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Lovers' rock

Think just being in a relationship is tough? Meet five bands who've combined work and play — and against all odds ended up making sweet harmonies
By CAITLIN E. CURRAN  |  December 12, 2008

VIDEO: Damon and Naomi, "Love"

Ever want to throttle your co-worker, that well-meaning but slack-jawed doofus always peering over your cubicle? How about your partner at home, always leaving the seat up or making a Hansel-and-Gretel popcorn trail from the kitchen to the couch?

Yeah, the people whom we spend the most time with — officemates and significant others — clearly most try our nerves, too. So why in the world would anyone double the risk?

Romancing someone you're also in a band with is like high-stakes dating, or extreme music-playing. It's the X-Games of both ventures. One argument can, in a single swoop, obliterate both the band and the relationship.

Still, American Gladiatorstype musicians like this exist. Bands like the Arcade Fire, Mates of State, and the Swell Season have made it work. Others, like the White Stripes, have been successful musically, but not so romantically fortunate.

There seems to be an ever-rising number of bands out there pushing that incendiary envelope, combining the dating and working worlds. And a bunch of them will be performing in town in the coming months.

Of course, you can't even begin to seriously kick off a discussion about romantic couples who are in bands together without mentioning Fleetwood Mac. In 1974, Mick Fleetwood asked an unknown guitarist named Lindsay Buckingham to join his band, Fleetwood Mac. Buckingham accepted, but only on the condition that his girlfriend and bandmate, Stevie Nicks, could be in the group too.

They were not even Fleetwood Mac's first "band couple" — bassist John McVie and keyboardist/vocalist Christine McVie were married at the time. Together, the five-some scored mainstream success with the band's self-titled 1975 album, but within a year of its release, both relationships had crumbled and dissolved non-amicably. Amazingly, though, the band stayed intact. They persevered through the emotional turmoil everyone was experiencing (the drugs probably helped), and recorded Rumours, which is one of the all-time best-selling albums. (They also went on to produce a virtual carousel of interband hook-ups, but are, against all odds, still together.)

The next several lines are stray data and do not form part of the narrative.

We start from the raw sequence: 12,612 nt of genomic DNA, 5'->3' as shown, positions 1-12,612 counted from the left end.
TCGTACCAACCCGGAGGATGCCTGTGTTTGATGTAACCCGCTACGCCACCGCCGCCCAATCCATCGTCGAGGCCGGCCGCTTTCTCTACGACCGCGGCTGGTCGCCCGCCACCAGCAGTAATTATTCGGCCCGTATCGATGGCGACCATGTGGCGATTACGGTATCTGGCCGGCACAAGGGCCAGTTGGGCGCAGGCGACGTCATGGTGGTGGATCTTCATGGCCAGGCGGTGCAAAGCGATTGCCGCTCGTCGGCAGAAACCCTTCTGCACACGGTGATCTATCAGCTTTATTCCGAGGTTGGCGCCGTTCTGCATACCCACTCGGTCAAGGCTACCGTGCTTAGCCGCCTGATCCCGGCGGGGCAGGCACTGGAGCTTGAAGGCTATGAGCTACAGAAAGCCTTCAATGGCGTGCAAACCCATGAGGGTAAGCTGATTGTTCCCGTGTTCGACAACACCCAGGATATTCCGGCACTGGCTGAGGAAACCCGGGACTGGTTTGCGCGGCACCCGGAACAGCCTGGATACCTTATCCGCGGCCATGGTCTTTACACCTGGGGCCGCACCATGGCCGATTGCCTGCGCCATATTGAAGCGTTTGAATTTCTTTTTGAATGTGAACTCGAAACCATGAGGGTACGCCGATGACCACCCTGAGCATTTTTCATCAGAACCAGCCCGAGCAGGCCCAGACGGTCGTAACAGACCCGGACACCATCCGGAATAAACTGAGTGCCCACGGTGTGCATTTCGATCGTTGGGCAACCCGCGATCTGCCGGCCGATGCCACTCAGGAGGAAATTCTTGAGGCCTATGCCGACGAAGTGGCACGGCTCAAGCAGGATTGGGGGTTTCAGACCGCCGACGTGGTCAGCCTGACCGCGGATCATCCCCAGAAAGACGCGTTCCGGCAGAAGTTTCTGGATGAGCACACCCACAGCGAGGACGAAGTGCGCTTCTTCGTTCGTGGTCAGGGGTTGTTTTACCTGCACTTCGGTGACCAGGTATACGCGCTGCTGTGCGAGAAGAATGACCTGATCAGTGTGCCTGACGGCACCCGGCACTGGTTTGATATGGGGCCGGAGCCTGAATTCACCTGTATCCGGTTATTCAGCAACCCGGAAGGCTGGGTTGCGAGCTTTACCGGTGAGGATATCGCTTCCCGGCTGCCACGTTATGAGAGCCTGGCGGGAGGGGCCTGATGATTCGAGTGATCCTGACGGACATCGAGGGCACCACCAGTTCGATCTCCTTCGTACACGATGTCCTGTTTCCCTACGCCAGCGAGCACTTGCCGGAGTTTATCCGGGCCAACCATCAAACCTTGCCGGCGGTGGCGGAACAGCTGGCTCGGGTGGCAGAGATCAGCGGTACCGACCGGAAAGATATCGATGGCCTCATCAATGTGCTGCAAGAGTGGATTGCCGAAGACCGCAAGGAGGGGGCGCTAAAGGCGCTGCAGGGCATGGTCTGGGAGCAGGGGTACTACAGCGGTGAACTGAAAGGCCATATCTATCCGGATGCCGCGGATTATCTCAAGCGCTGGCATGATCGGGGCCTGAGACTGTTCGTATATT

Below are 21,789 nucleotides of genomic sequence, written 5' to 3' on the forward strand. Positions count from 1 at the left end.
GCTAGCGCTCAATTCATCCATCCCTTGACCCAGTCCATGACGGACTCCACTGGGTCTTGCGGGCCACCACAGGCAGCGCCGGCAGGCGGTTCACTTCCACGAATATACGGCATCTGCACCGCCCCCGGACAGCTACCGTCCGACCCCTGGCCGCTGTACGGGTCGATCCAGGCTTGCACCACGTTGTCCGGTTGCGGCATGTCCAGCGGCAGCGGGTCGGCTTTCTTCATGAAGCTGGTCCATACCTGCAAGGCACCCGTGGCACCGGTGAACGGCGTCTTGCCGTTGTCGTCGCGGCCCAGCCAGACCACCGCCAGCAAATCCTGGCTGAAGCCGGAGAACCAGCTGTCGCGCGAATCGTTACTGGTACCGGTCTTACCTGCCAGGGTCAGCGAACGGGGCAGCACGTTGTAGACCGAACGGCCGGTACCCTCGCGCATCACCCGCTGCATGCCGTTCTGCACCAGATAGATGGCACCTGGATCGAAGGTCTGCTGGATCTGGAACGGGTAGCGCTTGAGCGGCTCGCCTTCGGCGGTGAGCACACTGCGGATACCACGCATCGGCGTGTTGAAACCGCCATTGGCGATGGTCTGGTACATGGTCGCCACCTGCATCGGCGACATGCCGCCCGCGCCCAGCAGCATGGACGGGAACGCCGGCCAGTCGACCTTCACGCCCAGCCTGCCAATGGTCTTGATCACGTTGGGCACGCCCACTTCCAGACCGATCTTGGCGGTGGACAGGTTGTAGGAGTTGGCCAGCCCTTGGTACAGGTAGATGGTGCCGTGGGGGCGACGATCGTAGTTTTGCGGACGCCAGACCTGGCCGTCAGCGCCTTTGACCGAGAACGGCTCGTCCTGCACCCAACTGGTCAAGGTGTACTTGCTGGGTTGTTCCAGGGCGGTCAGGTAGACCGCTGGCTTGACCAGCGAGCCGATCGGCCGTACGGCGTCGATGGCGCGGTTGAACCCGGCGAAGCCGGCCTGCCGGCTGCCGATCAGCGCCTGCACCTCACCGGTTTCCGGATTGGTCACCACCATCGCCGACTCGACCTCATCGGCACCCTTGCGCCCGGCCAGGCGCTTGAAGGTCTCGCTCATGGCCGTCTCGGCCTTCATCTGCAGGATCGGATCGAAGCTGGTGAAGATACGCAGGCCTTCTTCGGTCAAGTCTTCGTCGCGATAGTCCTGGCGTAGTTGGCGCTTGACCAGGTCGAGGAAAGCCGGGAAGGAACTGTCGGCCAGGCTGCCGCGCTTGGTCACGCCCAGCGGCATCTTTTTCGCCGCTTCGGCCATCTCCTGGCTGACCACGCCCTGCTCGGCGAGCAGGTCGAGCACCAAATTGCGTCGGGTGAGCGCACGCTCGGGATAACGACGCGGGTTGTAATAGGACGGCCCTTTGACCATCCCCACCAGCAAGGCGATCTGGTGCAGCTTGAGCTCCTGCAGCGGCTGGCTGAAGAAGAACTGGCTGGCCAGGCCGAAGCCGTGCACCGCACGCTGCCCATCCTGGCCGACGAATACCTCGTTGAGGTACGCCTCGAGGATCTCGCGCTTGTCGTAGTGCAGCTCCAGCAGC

We talked to five couples in bands — some Boston-based, some non-locals, some rock bands, some dance-pop — to see how contemporary band couples handled the stresses of creativity, touring, and generally always being in each others' face.


Drug Rug
When we first started doing press, that's all people wanted to talk about. And we were like, "Fuck, that's so annoying."

Despite their fatigue with the topic — being in a relationship that exists within a band (or vice versa) — Sarah Cronin and Tommy Allen (who's quoted above), of the Cambridge-based, Beatles-esque, lo-fi rock band Drug Rug, are surprisingly welcoming and amicable when I visit them at their Inman Square apartment on a Friday afternoon. Cronin and Allen know what I'm there to talk about, but apparently they're not holding it against me.

Their frustrations are understandable. Much like Jenny Lewis would rather not be known for her childhood acting gigs — starring in Troop Beverly Hills and The Wizard and Jakob Dylan probably wishes just one journalist would neglect to mention his legendary-rocker father, most couples in bands don't want the "couple" part to loom over the "band" part. But like rock musicians, music journalists are always looking for hooks, and romance is a tempting element to any band's narrative.

Still, there's telling the story, and then there's selling the story — for example, an early press release described Drug Rug, much to their chagrin, as a "magical love duo." Even for Cronin and Allen, though, the line between bandmates and boyfriend/girlfriend is often vague, and sometimes nonexistent.

"It's hard to separate band time with boyfriend/girlfriend time," says Allen, as we sit at their kitchen table, listening to the light rain pattering outside. "Once a month, we're like, 'I'm not going to do this anymore.' "

Music may be a complex force in their relationship now, but originally, three years ago, it was what brought Allen and Cronin together, when they met while working at the Middle East. The two exchanged demos, and made plans to hang out and play together as a way of breaking the ice. Simultaneously, they began dating and writing Drug Rug material together, and eventually recruited a fluxing cast of occasional bandmates, including Tulsa frontman Carter Tanton (who recorded their first album in his basement in Allston), and former Lot Six–ers Julian Cassanetti and Dan Burke.

Drug Rug recently finished recording their second album at Old Soul Studios, in the Catskills. But even three years and two albums in, the ease of the band's ironically buoyant pop songs about darker topics (like death) doesn't necessarily reflect an effortless songwriting process.

"It doesn't come totally naturally to us," says Cronin. "It's a collaborative effort. Lately, what we've been doing is Tommy or I will write a complete demo," and the other will edit or experiment with the song. The upside to all that effort is that the two are always improving upon their collaborative process.

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  Topics: Music Features , Sarah Cronin , Matt Johnson , Dean Wareham ,  More more >
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    Think just being in a relationship is tough? Meet five bands who've combined work and play — and against all odds ended up making sweet harmonies
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